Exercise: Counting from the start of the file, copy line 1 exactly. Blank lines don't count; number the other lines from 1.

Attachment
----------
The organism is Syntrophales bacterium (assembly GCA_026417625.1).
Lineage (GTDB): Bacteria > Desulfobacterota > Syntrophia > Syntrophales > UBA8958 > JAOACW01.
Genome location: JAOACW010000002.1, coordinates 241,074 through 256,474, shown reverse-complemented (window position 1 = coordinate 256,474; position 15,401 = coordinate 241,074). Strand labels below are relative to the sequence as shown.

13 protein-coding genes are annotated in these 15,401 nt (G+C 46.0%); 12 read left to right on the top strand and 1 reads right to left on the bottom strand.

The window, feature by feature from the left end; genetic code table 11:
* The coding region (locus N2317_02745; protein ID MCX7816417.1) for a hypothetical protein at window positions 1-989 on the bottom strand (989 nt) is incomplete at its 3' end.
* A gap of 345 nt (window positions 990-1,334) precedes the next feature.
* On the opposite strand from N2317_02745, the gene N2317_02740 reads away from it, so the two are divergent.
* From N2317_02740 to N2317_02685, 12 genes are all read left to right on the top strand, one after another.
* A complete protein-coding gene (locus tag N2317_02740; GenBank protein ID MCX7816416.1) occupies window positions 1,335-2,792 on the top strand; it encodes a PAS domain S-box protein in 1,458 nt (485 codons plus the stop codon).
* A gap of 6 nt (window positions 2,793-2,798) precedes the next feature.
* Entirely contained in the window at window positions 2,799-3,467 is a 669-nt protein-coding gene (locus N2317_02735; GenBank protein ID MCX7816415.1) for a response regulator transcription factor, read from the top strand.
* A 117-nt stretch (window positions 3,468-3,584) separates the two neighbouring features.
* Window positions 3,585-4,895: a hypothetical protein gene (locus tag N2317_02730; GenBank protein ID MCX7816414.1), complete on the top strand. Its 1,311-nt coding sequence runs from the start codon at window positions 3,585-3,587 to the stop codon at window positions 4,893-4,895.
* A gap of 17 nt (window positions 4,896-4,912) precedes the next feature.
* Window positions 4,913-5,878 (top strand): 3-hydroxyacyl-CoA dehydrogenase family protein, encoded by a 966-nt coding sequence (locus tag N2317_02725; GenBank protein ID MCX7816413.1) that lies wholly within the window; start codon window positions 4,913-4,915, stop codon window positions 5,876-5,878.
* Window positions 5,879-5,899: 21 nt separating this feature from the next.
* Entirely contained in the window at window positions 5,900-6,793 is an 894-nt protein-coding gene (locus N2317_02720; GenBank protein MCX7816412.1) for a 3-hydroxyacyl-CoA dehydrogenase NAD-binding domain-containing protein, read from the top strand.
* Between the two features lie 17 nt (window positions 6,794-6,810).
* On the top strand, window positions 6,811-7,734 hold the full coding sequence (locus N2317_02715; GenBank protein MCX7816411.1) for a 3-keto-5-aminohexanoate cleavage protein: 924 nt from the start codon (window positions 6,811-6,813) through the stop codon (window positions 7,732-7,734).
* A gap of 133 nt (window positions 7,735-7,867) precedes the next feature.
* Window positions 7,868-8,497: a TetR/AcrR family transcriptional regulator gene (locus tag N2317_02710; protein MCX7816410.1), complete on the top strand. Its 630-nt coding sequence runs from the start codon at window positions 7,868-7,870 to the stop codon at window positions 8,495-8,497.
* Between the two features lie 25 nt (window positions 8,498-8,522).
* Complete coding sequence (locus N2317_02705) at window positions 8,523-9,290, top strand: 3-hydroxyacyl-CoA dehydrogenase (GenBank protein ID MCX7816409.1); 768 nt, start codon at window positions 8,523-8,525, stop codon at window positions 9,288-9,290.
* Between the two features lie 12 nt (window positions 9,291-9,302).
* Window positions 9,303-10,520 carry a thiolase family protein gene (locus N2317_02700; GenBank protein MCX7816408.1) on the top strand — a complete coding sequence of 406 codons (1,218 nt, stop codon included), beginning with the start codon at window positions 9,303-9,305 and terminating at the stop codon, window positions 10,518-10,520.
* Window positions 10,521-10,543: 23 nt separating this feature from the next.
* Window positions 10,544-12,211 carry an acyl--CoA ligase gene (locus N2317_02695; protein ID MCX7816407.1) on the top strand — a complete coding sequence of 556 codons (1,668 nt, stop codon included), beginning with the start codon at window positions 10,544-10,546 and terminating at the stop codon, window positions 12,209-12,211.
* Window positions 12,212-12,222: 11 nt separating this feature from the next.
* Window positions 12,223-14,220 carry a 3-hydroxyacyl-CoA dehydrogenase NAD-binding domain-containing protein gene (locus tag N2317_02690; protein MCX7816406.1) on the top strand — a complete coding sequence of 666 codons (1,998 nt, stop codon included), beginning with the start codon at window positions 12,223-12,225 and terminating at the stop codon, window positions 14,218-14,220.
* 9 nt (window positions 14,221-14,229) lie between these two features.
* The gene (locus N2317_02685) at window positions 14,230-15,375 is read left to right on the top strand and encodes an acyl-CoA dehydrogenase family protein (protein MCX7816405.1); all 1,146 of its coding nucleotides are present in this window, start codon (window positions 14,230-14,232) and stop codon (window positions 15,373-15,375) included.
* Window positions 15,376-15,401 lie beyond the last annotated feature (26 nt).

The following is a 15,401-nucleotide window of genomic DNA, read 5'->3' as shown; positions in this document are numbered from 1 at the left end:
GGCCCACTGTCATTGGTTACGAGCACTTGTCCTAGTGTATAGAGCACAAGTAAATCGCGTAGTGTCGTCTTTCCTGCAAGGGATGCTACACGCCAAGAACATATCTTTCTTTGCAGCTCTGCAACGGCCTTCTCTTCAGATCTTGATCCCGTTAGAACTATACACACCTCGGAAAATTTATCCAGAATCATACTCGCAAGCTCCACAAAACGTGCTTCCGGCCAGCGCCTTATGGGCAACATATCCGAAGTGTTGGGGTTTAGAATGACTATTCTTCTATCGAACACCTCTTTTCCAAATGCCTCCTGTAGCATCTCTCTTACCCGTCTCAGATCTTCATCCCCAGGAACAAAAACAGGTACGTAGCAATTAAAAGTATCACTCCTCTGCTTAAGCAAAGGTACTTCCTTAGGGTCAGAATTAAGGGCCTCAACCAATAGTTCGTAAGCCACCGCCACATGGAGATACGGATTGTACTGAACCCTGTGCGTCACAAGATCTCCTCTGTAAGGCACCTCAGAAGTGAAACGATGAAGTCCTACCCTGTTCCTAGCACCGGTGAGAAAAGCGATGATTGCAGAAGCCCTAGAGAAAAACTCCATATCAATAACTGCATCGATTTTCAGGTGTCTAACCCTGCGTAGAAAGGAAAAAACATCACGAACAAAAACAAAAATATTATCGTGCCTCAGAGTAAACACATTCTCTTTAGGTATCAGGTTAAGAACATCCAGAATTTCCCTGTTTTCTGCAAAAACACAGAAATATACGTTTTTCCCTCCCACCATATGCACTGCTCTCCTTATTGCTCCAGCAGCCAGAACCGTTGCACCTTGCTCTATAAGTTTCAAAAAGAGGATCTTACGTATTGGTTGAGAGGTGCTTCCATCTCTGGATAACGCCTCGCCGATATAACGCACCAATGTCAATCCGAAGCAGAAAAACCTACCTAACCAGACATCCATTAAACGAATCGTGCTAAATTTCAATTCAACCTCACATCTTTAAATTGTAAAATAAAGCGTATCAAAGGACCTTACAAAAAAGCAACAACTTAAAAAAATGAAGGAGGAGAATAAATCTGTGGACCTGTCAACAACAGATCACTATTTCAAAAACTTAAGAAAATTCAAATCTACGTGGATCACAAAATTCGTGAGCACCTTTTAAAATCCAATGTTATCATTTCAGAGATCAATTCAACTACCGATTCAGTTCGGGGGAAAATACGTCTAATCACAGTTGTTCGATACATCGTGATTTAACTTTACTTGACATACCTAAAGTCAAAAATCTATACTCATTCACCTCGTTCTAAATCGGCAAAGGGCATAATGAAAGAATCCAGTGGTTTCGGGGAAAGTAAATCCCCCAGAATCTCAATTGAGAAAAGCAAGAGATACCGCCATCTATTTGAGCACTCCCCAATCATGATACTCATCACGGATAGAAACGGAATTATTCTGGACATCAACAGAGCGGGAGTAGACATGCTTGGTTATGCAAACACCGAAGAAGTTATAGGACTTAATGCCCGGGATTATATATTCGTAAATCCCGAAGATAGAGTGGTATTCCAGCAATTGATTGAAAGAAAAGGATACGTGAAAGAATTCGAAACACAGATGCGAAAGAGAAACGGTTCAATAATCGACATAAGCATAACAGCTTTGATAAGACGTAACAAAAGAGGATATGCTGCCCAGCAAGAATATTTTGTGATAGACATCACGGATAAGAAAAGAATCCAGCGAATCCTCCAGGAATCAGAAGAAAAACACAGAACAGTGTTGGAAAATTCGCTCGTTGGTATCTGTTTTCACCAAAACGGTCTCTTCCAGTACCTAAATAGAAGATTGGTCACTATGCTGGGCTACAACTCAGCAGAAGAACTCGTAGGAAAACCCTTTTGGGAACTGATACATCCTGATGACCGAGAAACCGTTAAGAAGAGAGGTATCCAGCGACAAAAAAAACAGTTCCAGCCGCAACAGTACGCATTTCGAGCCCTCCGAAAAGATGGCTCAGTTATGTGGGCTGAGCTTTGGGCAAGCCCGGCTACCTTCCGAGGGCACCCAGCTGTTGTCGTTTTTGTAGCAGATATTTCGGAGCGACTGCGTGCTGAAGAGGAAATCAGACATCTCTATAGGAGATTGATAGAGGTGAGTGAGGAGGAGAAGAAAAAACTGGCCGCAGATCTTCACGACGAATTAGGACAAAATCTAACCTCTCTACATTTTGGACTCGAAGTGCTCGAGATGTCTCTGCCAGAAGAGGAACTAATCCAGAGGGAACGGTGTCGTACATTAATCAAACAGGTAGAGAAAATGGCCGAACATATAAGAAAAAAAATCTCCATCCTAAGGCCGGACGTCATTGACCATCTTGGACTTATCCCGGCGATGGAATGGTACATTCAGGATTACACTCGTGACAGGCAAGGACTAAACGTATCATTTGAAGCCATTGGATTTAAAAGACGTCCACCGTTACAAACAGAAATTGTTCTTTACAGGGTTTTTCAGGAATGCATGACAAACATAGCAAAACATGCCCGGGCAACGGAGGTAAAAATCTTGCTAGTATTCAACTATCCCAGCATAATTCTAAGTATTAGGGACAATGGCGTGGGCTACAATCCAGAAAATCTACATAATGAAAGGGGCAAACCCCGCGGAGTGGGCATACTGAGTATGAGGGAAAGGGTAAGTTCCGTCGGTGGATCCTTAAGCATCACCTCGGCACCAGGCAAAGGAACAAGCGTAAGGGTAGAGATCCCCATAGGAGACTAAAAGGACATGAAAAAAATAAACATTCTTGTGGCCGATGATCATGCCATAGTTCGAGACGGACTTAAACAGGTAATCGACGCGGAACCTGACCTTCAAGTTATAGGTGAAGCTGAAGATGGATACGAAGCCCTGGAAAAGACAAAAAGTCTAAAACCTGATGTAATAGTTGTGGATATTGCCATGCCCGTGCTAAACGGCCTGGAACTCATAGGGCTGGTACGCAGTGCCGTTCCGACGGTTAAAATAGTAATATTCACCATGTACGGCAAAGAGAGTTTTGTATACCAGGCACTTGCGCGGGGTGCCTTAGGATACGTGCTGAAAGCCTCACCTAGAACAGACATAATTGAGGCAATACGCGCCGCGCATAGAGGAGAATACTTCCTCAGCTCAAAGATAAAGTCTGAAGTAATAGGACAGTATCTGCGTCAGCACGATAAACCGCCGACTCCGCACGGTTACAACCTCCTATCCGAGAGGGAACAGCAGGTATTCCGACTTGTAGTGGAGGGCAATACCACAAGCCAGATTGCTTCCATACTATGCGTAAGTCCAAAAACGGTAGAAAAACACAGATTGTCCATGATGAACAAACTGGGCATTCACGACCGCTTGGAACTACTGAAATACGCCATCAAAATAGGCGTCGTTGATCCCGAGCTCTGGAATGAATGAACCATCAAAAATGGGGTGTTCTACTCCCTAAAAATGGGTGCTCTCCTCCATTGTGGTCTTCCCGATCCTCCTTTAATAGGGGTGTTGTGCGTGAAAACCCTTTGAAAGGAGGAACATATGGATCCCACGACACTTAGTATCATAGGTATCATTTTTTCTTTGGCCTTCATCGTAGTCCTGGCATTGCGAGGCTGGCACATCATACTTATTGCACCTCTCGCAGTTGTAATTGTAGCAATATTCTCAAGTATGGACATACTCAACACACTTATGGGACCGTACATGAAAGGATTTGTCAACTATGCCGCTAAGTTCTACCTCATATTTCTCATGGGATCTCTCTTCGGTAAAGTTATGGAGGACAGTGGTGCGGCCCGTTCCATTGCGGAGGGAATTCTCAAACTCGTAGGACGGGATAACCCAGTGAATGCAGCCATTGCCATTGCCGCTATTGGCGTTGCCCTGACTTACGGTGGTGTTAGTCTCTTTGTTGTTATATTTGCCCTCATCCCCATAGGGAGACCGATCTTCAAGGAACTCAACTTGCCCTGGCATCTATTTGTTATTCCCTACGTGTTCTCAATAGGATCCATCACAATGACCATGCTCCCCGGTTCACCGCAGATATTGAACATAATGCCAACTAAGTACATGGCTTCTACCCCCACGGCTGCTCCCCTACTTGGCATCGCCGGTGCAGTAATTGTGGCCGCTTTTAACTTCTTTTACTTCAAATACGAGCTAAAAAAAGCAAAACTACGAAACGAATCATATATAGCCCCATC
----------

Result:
The organism is Syntrophales bacterium (assembly GCA_026417625.1).